Local cost of seawater RO desalination based on solar PV and wind energy: A global estimate (2016)

Caldera, U., Bogdanov, D., Breyer, C. Desalination

Abstract

This study demonstrates how seawater reverse osmosis (SWRO) plants, necessary to meet increasing future global water demand, can be powered solely through renewable energy. Hybrid PV–wind–battery and power-to-gas (PtG) power plants allow for optimal utilisation of the installed desalination capacity, resulting in water production costs competitive with that of existing fossil fuel powered SWRO plants. In this paper, we provide a global estimate of the water production cost for the 2030 desalination demand with renewable electricity generation costs for 2030 for an optimised local system configuration based on an hourly temporal and 0.45° × 0.45° spatial resolution. The SWRO desalination capacity required to meet the 2030 global water demand is estimated to about 2374 million m3/day. The levelised cost of water (LCOW), which includes water production, electricity, water transportation and water storage costs, for regions of desalination demand in 2030, is found to lie between 0.59 €/m3–2.81 €/m3, depending on renewable resource availability and cost of water transport to demand sites. The global system required to meet the 2030 global water demand is estimated to cost 9790 billion € of initial investments. It is possible to overcome the water supply limitations in a sustainable and financially competitive way.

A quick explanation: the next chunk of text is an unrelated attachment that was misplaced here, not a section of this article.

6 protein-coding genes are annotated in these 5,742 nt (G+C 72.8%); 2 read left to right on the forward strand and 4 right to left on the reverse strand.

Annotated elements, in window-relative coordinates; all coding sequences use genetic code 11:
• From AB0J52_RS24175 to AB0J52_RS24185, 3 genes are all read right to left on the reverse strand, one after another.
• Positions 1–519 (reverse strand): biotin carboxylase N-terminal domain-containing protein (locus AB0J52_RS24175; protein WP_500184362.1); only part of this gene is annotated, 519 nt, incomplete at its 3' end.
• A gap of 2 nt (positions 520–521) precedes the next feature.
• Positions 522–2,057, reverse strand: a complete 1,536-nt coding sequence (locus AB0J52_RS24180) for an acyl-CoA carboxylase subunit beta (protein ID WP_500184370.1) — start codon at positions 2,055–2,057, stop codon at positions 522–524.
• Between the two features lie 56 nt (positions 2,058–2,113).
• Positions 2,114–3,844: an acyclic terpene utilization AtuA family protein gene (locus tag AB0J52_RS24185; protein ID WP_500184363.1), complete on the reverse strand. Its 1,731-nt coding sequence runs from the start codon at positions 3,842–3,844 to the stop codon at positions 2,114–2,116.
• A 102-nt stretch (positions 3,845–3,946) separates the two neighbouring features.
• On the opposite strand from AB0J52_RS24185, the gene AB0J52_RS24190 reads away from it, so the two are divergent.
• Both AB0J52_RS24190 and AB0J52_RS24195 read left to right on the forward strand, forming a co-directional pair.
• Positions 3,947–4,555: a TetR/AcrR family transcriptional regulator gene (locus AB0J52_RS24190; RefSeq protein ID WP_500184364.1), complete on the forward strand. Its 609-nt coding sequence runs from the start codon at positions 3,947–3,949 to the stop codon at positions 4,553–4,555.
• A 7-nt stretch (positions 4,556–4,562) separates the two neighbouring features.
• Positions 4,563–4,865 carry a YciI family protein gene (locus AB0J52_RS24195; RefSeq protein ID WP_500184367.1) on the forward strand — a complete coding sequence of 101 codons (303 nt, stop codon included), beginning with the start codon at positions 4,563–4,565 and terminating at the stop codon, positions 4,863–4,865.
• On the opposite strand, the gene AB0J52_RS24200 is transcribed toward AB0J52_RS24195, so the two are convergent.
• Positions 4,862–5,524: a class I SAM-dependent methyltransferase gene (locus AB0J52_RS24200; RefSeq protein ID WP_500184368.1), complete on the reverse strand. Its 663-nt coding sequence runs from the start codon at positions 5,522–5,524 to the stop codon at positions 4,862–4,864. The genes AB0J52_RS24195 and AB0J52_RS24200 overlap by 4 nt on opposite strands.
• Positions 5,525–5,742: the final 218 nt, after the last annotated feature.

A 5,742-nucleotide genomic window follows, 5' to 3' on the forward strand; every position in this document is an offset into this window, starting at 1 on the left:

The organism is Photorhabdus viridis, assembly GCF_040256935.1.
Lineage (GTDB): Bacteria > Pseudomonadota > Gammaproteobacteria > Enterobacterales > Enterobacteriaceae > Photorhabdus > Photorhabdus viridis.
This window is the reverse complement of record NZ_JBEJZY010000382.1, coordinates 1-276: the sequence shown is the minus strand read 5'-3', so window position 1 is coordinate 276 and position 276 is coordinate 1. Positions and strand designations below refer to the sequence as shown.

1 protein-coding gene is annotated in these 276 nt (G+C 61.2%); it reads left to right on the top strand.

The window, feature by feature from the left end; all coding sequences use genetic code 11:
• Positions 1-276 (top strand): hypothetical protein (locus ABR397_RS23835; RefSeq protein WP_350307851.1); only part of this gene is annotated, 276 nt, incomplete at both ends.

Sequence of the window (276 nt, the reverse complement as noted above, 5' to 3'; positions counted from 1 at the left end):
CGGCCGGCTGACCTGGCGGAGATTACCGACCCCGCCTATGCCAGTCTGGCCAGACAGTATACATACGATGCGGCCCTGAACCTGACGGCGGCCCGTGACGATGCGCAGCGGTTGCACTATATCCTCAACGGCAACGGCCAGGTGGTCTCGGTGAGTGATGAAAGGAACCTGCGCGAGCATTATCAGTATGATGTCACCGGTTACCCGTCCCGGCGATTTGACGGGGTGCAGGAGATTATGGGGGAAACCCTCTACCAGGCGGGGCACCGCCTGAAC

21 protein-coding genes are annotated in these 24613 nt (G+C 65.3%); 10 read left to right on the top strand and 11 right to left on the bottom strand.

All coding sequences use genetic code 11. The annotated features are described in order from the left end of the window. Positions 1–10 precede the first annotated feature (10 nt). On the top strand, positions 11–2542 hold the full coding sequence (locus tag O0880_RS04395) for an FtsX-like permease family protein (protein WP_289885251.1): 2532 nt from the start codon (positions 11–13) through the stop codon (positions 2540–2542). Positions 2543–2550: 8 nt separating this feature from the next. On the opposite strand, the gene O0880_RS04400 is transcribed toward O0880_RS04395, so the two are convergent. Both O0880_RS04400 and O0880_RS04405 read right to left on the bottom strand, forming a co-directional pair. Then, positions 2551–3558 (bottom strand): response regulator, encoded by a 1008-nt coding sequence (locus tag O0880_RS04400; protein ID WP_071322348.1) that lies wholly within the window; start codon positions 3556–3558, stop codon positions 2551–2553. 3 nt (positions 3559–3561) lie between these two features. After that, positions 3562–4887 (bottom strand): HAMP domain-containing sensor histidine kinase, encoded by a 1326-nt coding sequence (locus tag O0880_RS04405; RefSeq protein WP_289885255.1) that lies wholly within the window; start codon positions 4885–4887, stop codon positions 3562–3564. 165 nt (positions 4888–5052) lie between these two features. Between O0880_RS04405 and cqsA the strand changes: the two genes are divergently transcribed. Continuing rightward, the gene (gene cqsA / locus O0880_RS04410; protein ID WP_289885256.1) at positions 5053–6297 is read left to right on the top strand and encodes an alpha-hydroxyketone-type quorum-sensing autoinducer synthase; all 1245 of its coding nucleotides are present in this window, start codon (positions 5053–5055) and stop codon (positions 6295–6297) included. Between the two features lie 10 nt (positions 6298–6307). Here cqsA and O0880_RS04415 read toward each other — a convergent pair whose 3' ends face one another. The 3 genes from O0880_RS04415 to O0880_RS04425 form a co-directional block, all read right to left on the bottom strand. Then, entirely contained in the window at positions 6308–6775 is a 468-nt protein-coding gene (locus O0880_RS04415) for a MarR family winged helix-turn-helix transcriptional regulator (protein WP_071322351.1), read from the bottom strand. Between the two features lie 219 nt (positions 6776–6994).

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Citation

Caldera, U., Bogdanov, D., Breyer, C., 2016. Local cost of seawater RO desalination based on solar PV and wind energy: A global estimate. Desalination 385, 207–216. https://doi.org/10.1016/j.desal.2016.02.004

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